We won’t always agree, an Amish proverb, and the Lord’s instruction

Someone once told me that it is wrong for Christians to “agree to disagree” on doctrine of any kind – that God’s Word should be perfectly clear to His children on everything because the Spirit of God is leading us and will bring all of us to the same conclusions.

But I know that we’re going to disagree, though never on the Gospel. Certainly, we shouldn’t go looking for a fight – I’ve been guilty of this – and shouldn’t avoid Christians who disagree with us unless we’ve seen that there can be no peace yet. Sometimes we will be able to talk about our differences – though disagreeing is almost always unpleasant because we want to be like-minded. And sometimes we should avoid certain topics, period. I used to think those topics necessarily included 1) the events of the End of the Age and 2) the doctrine of election. But we can discuss these if we remember that we’re brothers and sisters and Jesus comes first for all of us.

This proverb is powerful as a warning but it falls short. For the message of the Gospel is that there is forgiveness because of Jesus Christ both with God and between His children. 


“An unkind remark is like a killing frost—

no matter how much it warms up, the damage is already done.”

Amish Proverbs, Suzanne Woods Fisher, Revell, 2012, p. 67

Matthew 18:21-22

21 Then Peter came and said to Him, “Lord, how often shall my brother sin against me and I forgive him? Up to seven times?” 22 Jesus *said to him, I do not say to you, up to seven times, but up to seventy times seven.


Quote of the day – Fleeing the City of Destruction

Luke 17:24,30-33


24 For just like the lightning, when it flashes out of one part of the sky, shines to the other part of the sky, so will the Son of Man be in His day. . .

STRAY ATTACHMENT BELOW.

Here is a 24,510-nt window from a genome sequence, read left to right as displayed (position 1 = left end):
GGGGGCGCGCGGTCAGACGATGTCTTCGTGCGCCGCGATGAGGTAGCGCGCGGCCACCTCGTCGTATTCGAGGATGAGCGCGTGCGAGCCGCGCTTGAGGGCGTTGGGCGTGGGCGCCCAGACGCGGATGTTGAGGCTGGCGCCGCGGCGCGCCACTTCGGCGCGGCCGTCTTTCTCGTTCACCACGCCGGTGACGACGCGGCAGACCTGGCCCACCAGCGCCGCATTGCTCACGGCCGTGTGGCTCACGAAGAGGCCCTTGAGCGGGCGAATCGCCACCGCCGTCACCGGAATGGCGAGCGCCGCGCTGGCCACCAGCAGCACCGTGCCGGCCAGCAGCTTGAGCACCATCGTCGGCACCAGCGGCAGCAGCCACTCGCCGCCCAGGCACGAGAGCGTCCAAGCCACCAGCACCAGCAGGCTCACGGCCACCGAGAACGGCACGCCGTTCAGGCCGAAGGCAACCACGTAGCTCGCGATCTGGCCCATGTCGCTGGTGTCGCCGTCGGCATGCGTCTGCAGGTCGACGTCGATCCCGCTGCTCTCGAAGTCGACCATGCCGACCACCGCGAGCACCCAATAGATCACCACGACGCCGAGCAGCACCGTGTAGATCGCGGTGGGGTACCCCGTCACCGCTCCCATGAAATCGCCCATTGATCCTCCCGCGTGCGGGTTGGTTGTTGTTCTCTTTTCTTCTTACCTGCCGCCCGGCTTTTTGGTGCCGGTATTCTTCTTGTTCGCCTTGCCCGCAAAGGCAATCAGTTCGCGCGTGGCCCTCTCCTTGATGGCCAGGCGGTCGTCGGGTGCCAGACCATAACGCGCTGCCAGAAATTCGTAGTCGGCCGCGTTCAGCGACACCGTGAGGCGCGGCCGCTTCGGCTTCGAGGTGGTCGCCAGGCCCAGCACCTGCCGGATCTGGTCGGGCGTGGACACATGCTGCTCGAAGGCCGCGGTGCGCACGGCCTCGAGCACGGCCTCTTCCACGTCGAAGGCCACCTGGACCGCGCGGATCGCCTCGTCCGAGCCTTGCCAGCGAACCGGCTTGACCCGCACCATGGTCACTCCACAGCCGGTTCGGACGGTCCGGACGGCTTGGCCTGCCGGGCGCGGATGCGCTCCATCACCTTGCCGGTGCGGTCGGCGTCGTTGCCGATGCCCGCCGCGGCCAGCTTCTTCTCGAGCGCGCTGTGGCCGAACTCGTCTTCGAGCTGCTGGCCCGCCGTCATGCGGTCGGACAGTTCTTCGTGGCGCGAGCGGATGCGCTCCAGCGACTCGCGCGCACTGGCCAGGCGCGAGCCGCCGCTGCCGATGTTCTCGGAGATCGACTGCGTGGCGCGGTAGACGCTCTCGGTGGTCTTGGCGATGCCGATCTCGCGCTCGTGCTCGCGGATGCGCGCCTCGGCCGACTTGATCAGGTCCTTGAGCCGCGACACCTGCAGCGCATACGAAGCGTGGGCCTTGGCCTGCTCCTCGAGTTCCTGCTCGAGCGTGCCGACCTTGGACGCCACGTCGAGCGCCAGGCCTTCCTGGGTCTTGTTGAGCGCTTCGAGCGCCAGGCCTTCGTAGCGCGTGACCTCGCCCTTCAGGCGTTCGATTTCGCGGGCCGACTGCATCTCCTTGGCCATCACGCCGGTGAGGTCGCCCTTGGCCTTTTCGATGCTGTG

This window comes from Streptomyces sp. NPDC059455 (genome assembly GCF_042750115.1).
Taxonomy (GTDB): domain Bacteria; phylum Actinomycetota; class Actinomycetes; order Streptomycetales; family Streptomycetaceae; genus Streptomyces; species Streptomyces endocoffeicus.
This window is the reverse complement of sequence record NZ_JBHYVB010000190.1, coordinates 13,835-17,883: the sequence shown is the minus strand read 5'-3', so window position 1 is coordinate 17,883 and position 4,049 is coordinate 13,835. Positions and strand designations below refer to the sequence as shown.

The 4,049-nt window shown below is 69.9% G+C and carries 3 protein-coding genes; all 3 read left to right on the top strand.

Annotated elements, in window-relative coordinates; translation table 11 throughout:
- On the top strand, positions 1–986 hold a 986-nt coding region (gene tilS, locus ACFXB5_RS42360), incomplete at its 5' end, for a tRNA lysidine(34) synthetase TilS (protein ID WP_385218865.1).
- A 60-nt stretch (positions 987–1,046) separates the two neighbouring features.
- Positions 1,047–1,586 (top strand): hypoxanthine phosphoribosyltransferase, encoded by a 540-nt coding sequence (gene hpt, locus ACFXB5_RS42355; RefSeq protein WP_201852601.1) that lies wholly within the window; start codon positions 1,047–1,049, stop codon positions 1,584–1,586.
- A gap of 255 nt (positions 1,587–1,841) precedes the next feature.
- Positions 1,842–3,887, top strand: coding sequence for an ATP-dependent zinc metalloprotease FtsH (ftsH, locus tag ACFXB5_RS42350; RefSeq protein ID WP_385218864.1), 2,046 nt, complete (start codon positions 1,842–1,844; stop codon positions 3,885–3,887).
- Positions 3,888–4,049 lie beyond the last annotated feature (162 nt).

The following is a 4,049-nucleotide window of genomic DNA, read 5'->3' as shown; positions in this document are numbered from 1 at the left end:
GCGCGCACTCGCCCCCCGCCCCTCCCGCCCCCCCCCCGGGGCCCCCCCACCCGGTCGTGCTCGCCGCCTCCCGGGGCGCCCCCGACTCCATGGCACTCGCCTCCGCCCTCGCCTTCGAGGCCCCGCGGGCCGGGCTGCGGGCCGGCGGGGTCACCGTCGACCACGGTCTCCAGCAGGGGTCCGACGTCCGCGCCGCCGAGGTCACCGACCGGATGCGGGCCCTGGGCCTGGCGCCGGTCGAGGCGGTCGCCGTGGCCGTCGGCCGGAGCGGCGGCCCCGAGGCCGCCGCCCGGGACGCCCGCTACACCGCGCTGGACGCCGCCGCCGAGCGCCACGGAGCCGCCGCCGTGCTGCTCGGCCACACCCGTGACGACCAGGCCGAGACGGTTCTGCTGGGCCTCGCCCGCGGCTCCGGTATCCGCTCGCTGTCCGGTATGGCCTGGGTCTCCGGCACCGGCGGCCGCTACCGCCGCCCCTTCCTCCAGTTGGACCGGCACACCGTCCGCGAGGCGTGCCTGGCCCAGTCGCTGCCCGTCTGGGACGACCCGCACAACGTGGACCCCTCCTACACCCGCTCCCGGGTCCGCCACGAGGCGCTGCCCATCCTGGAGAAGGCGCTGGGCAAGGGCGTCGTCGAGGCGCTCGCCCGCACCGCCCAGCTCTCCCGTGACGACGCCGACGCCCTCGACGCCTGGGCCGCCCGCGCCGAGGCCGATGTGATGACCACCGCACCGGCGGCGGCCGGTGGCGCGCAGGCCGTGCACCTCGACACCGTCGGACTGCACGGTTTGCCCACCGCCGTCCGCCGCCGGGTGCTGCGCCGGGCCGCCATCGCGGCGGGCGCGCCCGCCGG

30 It will be just the same on the day that the Son of Man is revealed. 31 On that day, the one who is on the housetop and whose goods are in the house must not go down to take them out; and likewise the one who is in the field must not turn back. 32 Remember Lot’s wife. 33 Whoever seeks to keep his life will lose it, and whoever loses his life will preserve it.

1 John 2:15-17

15 Do not love the world nor the things in the world. If anyone loves the world, the love of the Father is not in him. 16 For all that is in the world, the lust of the flesh and the lust of the eyes and the boastful pride of life, is not from the Father, but is from the world. 17 The world is passing away, and also its lusts; but the one who does the will of God lives forever.

2 Corinthians 13:5

Test yourselves to see if you are in the faith; examine yourselves! Or do you not recognize this about yourselves, that Jesus Christ is in you—unless indeed you fail the test?



According to his short work “Fleeing Out of Sodom,” Jonathan Edwards saw Sodom and its utter destruction as a type for this age and its impending judgment.

Reading his words was convicting. Yes, I believe God’s Word, which declares: